North Dakota making COVID-19 vaccines available in the U.S. to Manitoba teachers, education staff
WINNIPEG -- Manitoba teachers and education workers will soon become eligible to get a COVID-19 shot in North Dakota, Premier Brian Pallister announced Thursday.
The Premier said Manitoba is still finalizing the details of the program, but he said people would be given special permission to cross the border to get the vaccine and then immediately return to Canada.
The program is similar to one already rolled out by Manitoba and North Dakota for truckers.
Students and staff in Manitoba schools have been hit hard by COVID-19 and isolation requirements in recent weeks, prompting several schools to make the move to remote learning.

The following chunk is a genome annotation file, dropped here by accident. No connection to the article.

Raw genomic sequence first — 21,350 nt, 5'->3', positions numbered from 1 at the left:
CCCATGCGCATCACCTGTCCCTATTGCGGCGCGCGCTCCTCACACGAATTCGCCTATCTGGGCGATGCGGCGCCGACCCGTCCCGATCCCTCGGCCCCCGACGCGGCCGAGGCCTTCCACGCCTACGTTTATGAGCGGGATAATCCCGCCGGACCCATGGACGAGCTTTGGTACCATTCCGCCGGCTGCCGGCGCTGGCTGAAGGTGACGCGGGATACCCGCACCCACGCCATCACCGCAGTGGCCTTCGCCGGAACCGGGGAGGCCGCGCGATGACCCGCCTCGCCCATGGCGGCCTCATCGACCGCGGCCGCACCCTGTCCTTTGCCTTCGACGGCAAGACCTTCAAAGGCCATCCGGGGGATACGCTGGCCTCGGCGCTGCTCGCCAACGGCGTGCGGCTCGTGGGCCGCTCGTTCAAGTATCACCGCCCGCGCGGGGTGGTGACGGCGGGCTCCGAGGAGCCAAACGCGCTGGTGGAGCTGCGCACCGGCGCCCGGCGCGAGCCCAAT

The Manitoba Teachers' Society has been calling for all teachers and education staff to become eligible for vaccines.
During a news conference, Pallister said the North Dakota program will provide one other access point for teachers and educators and added he’s not trying to overplay it as the sole answer.
He noted some teachers and education workers over 18 may already eligible in certain regions and neighbourhoods deemed as hot spots, including in the Northern Regional Health Region where getting to the U.S.-Canada border would require a long drive. People over 40 are eligible for the AstraZeneca vaccine at pharmacies and clinics in Manitoba.
“So, the North Dakota announcement is an extra thing, it’s not the only thing,” Pallister said.
It wasn’t immediately clear how many people North Dakota can accommodate. The Premier said more details will be announced next week.
He noted there could two access points – one on Highway 75 south of Emerson and another potentially on Highway 10 at the International Peace Gardens.
Pallister said Manitoba’s working on the plan with North Dakota Governor Doug Burgum and Canada’s Intergovernmental Affairs Minister Dominic LeBlanc.